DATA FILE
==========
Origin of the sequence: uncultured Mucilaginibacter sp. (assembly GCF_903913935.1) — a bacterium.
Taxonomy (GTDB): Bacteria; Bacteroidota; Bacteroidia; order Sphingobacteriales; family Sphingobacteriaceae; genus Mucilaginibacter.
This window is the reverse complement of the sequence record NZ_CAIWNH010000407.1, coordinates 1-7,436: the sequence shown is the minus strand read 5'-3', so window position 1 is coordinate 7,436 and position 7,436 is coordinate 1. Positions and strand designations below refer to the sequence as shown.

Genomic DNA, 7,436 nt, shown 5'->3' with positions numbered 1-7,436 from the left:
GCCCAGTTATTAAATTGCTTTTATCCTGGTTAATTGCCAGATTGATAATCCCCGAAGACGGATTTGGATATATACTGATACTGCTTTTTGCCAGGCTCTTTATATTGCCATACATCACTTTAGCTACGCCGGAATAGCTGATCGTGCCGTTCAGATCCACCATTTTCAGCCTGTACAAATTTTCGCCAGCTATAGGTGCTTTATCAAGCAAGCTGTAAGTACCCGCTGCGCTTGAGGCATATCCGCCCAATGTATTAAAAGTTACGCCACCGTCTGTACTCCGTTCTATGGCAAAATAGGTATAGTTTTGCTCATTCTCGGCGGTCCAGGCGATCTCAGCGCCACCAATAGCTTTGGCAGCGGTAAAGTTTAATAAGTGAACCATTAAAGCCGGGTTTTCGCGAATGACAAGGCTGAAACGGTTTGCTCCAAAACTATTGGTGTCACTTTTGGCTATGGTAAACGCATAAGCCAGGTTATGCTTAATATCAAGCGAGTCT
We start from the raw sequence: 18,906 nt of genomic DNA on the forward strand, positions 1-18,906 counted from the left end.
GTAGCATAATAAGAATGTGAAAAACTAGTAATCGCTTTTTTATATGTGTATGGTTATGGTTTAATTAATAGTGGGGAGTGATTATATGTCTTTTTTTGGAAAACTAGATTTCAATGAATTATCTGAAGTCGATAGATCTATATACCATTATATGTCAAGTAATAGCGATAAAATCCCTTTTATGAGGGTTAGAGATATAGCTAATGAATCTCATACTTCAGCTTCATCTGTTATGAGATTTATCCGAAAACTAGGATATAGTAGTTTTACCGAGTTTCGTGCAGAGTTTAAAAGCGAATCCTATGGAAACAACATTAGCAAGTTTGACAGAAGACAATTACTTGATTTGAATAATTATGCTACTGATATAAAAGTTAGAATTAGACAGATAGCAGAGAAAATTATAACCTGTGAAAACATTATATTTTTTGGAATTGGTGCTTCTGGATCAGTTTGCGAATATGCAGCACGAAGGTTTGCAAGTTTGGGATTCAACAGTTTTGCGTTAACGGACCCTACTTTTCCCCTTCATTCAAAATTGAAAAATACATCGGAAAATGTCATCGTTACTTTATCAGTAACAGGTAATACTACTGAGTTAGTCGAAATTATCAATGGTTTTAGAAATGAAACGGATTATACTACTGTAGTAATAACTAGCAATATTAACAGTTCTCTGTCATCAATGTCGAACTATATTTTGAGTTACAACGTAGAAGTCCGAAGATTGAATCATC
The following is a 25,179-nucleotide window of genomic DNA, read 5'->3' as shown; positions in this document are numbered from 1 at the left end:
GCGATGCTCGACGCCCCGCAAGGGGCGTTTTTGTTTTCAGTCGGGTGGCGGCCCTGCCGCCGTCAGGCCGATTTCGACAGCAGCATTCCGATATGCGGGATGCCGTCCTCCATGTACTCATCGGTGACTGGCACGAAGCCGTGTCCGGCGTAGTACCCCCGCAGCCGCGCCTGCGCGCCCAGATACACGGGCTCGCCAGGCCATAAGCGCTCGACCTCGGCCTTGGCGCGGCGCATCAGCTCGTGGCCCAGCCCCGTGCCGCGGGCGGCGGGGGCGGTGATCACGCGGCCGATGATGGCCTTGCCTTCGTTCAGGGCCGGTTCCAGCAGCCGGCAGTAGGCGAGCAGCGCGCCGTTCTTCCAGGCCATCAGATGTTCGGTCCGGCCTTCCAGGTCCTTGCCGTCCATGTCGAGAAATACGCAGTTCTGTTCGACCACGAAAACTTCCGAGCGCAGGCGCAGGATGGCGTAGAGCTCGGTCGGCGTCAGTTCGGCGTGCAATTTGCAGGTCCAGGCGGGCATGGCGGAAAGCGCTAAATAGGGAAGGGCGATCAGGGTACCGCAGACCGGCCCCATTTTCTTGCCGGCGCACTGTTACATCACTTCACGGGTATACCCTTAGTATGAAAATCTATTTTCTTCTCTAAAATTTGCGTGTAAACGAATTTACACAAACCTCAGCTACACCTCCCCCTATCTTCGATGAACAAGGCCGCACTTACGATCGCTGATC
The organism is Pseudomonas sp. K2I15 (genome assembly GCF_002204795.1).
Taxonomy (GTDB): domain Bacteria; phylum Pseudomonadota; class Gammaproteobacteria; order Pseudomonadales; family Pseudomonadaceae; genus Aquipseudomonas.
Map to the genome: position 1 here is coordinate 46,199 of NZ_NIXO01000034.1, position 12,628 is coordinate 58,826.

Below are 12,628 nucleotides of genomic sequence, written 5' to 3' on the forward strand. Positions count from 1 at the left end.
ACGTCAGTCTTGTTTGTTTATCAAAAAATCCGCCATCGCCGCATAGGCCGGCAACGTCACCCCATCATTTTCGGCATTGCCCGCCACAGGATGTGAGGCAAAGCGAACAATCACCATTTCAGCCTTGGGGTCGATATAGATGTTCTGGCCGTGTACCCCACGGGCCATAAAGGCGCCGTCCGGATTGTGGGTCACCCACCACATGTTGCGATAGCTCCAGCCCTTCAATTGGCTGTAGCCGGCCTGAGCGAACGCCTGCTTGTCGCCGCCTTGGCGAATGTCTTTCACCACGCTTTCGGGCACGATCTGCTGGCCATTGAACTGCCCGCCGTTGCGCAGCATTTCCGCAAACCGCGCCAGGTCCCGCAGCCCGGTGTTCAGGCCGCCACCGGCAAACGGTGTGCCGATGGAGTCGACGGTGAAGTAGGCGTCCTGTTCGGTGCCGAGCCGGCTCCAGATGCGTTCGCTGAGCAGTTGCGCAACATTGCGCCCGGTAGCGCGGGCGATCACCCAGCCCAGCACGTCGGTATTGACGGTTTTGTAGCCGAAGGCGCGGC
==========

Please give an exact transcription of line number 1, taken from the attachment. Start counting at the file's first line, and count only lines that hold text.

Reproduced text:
Origin of the sequence: uncultured Mucilaginibacter sp. (assembly GCF_903913935.1) — a bacterium.